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what we do at edelman digital

By on Jan 31, 2013 in edelman |

My small children know I go to the office and that sometimes I go to other people's offices, but when faced with the question the other day "Daddy, what are you at work? What do you actually do?" the only reasonable response I could come up with was that "I make the internet work better". Needless to say, this opened a can of worms – with them vocally  demanding more Angry Birds, Doc McStuffins and Spiderman videos. Kids. But it's a good point. I often struggle to explain, in a sentence or two, what the team here at Edelman Digital does. Thankfully, my Chicago based colleague, David Armano, shared a slide with me earlier this week that provides a bit of insight into the types of activities we undertake on behalf our clients. Now if I could just figure out how to get this down into a short soundbite…...

interview about social media strategy

By on Jan 29, 2013 in blogging, conferences/events, edelman, journalism, online community, social software |

The leading content portal in Croatia, Dnevnik, yesterday published a relatively lengthy interview with me discussing social media strategy. The article is published in Croation. Realising that most readers of cybersoc.com are unlikely to be fluent in Croation, I've published the full, unedited, English language version below: Dnevnik: Your presentation in Zagreb is titled what’s a like ever one for your brand? Can you tell us more about it? Corporate investment in Public Relations, Marketing and Advertising has, over the past five years or so, shifted away from traditional activities and into digital. Many brands have thrown themselves headlong into social media, not wanting to miss out on the potential benefits – the key word there being potential – without first figuring out exactly what strategic objectives they're trying to achieve. Hardly a week goes buy that I don't hear a client or prospective client suggest that they should be "on Facebook" or ask if "Google+ is the next platform" where they should activate their brand activities online. The fact is, as experienced as I or my colleagues might be in devising and implementing social media propositions for brands, we couldn't possibly know the answer to either of these questions without first knowing what the brand's current objectives are, what existing activities are already contributing towards meeting those objectives, and what measurements are meaningful to the business. So, in my presentation, I won't be saying that all brands should be on Facebook or anything other social platform, nor that they shouldn't be, but rather, the point I'll be trying to make is that without understanding how social media activities can measurably contribute to strategic aims, having tens of thousands or even millions of fans and followers in social media is unlikely to make much of a difference. Indeed, without understanding the brand's strategic objectives and measuring progress towards them, even if there were benefits to the brand, that success would be hidden in a slew of data that is meaningless without a strategic context to enable understanding. Dnevnik: There is a lot of ongoing talk about measuring of your social media activities. What tools would you recommend to companies when it comes to social media measurement? There are a wide variety of platforms available for measurement, but choosing a measurement tool comes, for me, pretty far down the totem pole of importance. First and foremost, a brand has to identify and prioritise their key objectives – what impact should social media have on their online share of voice or their search result visibility, how much can be saved when social media deflects a telephone call to a customer call centre, how many additional widgets to they want to sell, how many new customers can be converted by the advocates the brand cultivates in social media, etc. Second, reporting needs to be done in a way that stakeholders within the business can understand. Third, a governance model should be in place so that activities that don't yield results can be killed off quickly, and activities achieving the best results can benefit from additional investment. Finally, it's time to find a measurement platform that meets the brands needs, based on everything above.  Dnevnik: What is the number one biggest mistake companies make on social media networks? We still, on occasion, have brands come to us – and I'm sure this is the same for other agencies – adamant that they want to be on a specific social platform without really understanding what they want to achieve there or, more importantly, without understanding how they might contribute positively to the experience their target audiences have on those platforms. Dnevnik: Content management is a big deal in the social media world. What is your advice when it comes to content generation for social media networks? There are three or four social content management platforms that we've worked with clients to implement, sometimes their own choice, other times ours. They each have their pros and cons so it's essential to let the specific use case guide the decision. When it comes to generating and sharing content, and building engagement around it, the important thing is to get the structure of how you're going to manage that right from the start. We have seen a lot of brands recently come to us with a lengthy spreadsheet of all their pre-existing social media channels, often times using different pages, handles or accounts for each market. This approach forces audience members who are seeking out a brand in social media to realise that they may very well exist in a secondary market, and that it's the market specific account they should follow. This is counter intuitive for users, can unnecessarily split the fan base, and can lead to brands making repetitive investments from market to market in infrastructure and content that could have been reused had it been created with multi-market use in mind from the start. Dnevnik: You are currently Director of Digital at Edelman but previously you were one of the first people to kick of BBC’s social media campaigns. How different is your work today compared to when you worked at BBC? I spent about eight years at the BBC, split over two stints. In the initial instance, I was the first Online Community Producer (what we called social media before they coined the term) at the BBC, so my main priority was convincing Editorial Policy,...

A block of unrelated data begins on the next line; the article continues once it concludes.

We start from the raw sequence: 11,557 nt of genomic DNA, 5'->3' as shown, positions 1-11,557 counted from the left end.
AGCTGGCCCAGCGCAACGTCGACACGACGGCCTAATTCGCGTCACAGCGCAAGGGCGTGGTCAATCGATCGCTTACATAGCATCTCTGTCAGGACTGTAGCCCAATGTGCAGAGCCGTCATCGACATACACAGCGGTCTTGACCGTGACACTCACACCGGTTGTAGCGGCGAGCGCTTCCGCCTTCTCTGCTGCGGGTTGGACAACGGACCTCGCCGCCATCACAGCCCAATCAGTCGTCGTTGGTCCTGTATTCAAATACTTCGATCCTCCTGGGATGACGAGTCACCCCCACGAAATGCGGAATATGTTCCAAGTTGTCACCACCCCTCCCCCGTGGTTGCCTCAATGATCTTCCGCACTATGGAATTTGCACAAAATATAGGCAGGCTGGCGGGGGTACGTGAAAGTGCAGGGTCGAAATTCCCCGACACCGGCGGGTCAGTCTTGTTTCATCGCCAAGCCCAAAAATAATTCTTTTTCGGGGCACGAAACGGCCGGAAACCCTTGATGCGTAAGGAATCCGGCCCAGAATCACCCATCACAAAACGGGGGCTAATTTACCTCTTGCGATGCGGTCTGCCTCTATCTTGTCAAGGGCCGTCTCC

forthcoming speaking engagements in london and zagreb

By on Jan 11, 2013 in conferences/events, edelman, online community, social software |

It's been a while since I've provided an update here at cybersoc.com – last year was a flurry of major, multi-market digital and social media projects for me, leaving little time to blog or get out in public to talk about the work we are doing here at Edelman Digital, London. Over the coming months, some of my current line management duties are set to shift to other shoulders, giving me a bit more time to focus more fully on what I love – strategic thinking and delivery. And with that shift, I'm going to have time to start doing something else I find both exhilerating and awkward: getting up on stage and sharing some of my experience with others. Here are the first two dates you can catch me doing that: VirComm Summit – 07 February, London: I'll be joining a number of past colleagues and industry contacts – many of them going back as far as my first job as a Community Producer at the BBC and the early days of E-mint, the International Association of Online Community Managers – including Tamara Littleton (eModeration), Dominic Sparkes (Tempero), Phil Hall (Elzware) and Rebecca Newton (MindShare). I very much look forward to this one, although I haven't figured out the topic of my presentation just yet. Marketing Kingdom – 14-15 March, Zagreb: Organised by Kosta Petrov, whose amazing events I've spoken at, in Belgrade and Dubai, in the past, is set to put on another great show, with speakers from the London Olympics, Tumblr, Carlsberg, Nokia, EMI and Salesforce. He's hoping for over 500 attendees for this one and I have no doubt Kosta and his team will achieve that. The title of my presentation is something along the lines of "What have all those friends and followers ever done for your brand?", which I intend to be more of a warning that digital and social media initiatives only have positive impact where they are strategically aligned with, and measured against, overarching business objectives.    ...